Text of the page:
The Next Earnings Blowup
Chad is a member of The Motley Fool Blog Network -- entries represent the personal opinion of the blogger and are not formally edited.
There has certainly been a lot of pain and suffering in the supermarket industry with the problems reported at Supervalu. In fact, I have written in the past that the numbers at Safeway (NYSE: SWY) worried me because they look eerily similar to where Supervalu was prior to their dividend cut. One supermarket that seems to be weathering the storm better than the rest is Kroger (NYSE: KR). I'm sure part of the reason has to do with the diversity of the stores the company owns. While the company's over 2,400 supermarkets certainly dominate earnings, they also own nearly 800 convenience stores and over 300 fine jewelry stores as well. While this diversity of operations has helped the company's sales growth, their earnings growth is about to disappear, and I'm not sure that investors realize it.
The supermarket business is difficult, and there is rampant competition. What many people may not realize is just how thin margins have become for traditional supermarket chains. Looking at Kroger versus some of their competition, you can see why this company has an uphill battle to maintain sales growth. Not only does the company compete against traditional grocers such as Safeway, but companies like Costco (NASDAQ: COST), Target (NYSE: TGT), and Wal-Mart (NYSE: WMT), are all heavily investing in taking business from traditional supermarkets. Looking at the operating margin of each of these companies, you can see why Kroger is facing a tough challenge to continue competing in this industry.
Kroger shows an operating margin of 2.46%, which compares favorably to Safeway at 2.38%. Many people believe Costco offers a better value for shoppers, yet still maintains an operating margin of 2.79%. When you look at companies like Wal-Mart and Target, their diversity of selection drives operating margins of near 6% and almost 7.5% respectively. It should be no surprise then, that most of their competition is expected to outgrow Kroger over the next few years. Let's take a look at Kroger's current earnings report and I'll show you where the positives are, and where the one big problem is as well.
In the most recent quarter, Kroger reported sales up 3.9% and strong comparable store sales up 3.6%. Through share repurchases the company managed to grow diluted EPS by almost 11%. Kroger's financial position at first seems impressive, but there's one major concern investors should be aware of. The company repurchased 23.7 million shares at an average price of $22.15 in the most recent quarter. Year-over-year diluted shares are down almost 10% as well. While long-term debt is a concern and has increased as a percentage of total assets from last year, interest costs are actually down 8.5%. In addition, operating cash flow increased slightly, and Kroger generated over $620 million in adjusted free cash flow.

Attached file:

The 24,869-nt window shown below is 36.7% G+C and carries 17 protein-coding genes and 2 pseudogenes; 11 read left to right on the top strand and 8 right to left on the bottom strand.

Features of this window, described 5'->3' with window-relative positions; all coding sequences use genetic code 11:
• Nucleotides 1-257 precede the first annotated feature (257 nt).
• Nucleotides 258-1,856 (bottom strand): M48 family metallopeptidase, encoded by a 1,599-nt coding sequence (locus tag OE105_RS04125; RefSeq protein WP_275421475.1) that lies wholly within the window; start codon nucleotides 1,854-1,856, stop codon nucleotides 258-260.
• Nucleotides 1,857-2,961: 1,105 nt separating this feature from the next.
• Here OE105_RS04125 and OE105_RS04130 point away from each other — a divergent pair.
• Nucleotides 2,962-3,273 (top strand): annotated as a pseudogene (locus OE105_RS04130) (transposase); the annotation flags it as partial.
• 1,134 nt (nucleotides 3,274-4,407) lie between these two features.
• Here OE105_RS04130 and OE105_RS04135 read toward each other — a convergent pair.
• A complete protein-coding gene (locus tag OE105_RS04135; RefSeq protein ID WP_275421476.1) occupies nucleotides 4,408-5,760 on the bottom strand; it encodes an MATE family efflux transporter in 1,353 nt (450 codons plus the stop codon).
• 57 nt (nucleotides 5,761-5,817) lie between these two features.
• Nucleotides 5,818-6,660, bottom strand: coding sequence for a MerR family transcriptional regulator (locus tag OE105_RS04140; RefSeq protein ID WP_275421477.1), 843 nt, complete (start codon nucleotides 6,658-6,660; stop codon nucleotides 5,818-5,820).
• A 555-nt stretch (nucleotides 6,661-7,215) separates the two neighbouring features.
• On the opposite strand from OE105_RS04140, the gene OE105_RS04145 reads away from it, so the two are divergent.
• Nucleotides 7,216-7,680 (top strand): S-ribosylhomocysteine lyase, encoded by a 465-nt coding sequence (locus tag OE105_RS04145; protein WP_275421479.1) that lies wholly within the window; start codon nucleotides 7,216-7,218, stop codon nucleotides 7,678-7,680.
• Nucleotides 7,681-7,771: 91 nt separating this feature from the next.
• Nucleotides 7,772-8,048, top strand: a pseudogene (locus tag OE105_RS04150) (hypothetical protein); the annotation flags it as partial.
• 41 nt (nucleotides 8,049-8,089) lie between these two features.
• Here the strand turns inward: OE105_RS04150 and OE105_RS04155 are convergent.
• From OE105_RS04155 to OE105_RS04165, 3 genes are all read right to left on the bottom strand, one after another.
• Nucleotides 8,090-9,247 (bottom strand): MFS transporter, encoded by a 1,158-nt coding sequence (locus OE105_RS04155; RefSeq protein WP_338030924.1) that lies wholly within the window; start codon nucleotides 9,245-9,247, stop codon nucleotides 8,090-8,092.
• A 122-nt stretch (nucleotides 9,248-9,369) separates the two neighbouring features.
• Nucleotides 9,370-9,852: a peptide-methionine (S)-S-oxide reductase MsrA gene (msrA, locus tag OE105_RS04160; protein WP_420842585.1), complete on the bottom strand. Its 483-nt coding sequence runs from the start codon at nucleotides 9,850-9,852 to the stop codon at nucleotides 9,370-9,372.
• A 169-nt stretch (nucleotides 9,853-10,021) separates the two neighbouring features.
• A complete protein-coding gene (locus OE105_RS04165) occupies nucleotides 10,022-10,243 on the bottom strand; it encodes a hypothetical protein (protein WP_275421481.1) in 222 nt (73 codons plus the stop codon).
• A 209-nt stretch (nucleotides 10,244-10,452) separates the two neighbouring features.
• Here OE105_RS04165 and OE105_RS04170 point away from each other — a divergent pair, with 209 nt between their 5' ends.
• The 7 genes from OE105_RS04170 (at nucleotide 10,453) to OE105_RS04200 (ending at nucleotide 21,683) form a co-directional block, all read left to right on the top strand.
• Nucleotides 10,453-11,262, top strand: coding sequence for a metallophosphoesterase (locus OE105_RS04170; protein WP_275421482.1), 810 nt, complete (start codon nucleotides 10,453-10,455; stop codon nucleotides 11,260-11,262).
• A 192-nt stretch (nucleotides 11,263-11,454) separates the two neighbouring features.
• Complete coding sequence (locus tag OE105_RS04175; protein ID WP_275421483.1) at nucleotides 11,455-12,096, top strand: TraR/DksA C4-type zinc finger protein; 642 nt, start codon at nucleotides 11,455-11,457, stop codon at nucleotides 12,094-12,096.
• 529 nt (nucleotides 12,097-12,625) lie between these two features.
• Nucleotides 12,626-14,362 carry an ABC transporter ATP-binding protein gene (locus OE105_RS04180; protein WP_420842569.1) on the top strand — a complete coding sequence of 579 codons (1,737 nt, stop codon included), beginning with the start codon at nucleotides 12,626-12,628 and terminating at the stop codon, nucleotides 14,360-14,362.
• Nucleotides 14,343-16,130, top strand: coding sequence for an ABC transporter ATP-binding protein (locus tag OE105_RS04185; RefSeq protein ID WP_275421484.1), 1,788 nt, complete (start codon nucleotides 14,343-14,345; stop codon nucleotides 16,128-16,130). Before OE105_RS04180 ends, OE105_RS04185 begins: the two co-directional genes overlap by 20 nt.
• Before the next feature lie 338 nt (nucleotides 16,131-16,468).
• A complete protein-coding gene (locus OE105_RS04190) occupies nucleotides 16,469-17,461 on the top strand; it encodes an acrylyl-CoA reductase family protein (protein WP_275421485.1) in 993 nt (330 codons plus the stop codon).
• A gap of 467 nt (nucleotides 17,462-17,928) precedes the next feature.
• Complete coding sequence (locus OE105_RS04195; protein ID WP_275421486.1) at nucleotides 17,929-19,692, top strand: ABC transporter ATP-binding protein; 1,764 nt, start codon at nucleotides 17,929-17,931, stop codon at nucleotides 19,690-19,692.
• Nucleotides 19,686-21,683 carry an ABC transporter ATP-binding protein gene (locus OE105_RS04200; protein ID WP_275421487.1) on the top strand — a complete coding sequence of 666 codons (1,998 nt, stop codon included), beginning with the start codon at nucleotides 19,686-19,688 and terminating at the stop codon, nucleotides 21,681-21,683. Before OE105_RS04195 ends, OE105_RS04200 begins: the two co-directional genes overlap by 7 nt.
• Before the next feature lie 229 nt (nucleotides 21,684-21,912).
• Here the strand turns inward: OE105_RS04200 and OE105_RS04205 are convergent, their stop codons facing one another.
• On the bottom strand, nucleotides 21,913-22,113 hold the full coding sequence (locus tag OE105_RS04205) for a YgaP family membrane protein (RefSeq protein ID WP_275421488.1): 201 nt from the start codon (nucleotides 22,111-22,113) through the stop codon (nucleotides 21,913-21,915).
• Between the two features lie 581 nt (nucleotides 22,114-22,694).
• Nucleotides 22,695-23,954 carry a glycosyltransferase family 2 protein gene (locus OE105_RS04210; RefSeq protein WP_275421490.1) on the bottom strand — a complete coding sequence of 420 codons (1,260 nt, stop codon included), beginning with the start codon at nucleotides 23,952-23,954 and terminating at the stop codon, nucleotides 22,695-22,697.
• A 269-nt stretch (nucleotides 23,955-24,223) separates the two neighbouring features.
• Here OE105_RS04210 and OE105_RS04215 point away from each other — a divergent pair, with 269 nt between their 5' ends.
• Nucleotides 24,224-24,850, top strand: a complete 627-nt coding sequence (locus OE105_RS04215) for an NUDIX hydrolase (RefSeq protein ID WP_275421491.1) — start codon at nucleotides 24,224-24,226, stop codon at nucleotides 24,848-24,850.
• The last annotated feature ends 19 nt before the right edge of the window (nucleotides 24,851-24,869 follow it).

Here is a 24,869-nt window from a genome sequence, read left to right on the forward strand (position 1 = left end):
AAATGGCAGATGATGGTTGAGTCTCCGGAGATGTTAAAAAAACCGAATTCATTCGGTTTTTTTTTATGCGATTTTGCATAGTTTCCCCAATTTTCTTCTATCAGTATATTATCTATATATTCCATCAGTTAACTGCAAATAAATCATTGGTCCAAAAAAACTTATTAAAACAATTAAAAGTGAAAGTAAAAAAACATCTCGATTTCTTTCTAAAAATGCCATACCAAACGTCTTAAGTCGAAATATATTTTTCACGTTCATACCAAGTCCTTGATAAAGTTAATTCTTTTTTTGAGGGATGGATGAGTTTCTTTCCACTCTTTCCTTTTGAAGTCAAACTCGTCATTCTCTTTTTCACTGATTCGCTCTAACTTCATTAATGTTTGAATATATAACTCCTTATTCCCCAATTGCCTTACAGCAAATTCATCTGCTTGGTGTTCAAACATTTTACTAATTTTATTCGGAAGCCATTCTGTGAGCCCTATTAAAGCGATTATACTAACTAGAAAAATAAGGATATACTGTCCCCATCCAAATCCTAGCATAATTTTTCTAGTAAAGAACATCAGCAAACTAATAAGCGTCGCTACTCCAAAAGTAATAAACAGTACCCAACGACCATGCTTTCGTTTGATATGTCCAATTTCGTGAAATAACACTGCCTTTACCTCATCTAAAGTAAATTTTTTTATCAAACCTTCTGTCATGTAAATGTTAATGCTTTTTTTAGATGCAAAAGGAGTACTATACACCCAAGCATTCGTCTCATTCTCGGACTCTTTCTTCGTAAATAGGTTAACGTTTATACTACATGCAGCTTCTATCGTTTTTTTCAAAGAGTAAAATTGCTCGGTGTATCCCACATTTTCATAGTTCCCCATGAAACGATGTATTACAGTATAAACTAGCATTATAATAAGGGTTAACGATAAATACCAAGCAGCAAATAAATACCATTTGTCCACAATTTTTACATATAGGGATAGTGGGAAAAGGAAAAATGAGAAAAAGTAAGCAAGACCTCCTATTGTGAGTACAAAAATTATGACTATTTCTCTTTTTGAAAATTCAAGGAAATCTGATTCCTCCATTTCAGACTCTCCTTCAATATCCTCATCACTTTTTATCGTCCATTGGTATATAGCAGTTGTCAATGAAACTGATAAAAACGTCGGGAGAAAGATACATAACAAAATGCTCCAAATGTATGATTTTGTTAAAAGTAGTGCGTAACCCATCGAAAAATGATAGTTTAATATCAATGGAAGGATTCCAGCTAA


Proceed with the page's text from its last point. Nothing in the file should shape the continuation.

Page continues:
This all sounds like really good news until you look at the company's cash position. At the beginning of 2011, Kroger had over $800 million in cash on its balance sheet. In the last two years, the company has repurchased shares primarily from cash on the balance sheet. As of this quarter, the company's cash balance is down to less than $240 million. The problem is, the company simply cannot continue using cash it does not have to repurchase shares. Think about it, earnings-per-share increased 11%, but what would have happened if diluted shares didn't drop by almost 10%? The simple answer is, earnings-per-share would have barely changed and investors would have been disappointed. With disappointing earnings in the future as a near certainty, investors would be better served to look at one of Kroger's competitors as a suitable alternative.
Given the choice of Kroger's competition, the company that appears the most attractive is Target. I know many investors favor both Costco and Wal-Mart, but both companies sell for a significant premium to their growth rates. In addition, neither one can match Target when it comes to operating margin. When you consider that Target is a dividend aristocrat, has a yield above 2%, and is expected to grow earnings north of 12%, the company offers the best combination of growth and yield. Target has been steadily increasing their grocery selection at their traditional Target stores. The company also is expected to enter Canada next year. It appears growth at this retailer should continue for many years to come.
For Kroger investors, the company's inability to repurchase a significant amount of shares will almost certainly lead to disappointment. I would suggest investors Target a different company if they want exposure to the supermarket industry.
MHenage has no positions in the stocks mentioned above. The Motley Fool owns shares of Costco Wholesale. Motley Fool newsletter services recommend Costco Wholesale. Try any of our Foolish newsletter services free for 30 days. We Fools may not all hold the same opinions, but we all believe that considering a diverse range of insights makes us better investors. The Motley Fool has a disclosure policy.If you have questions about this post or the Fool’s blog network, click here for information.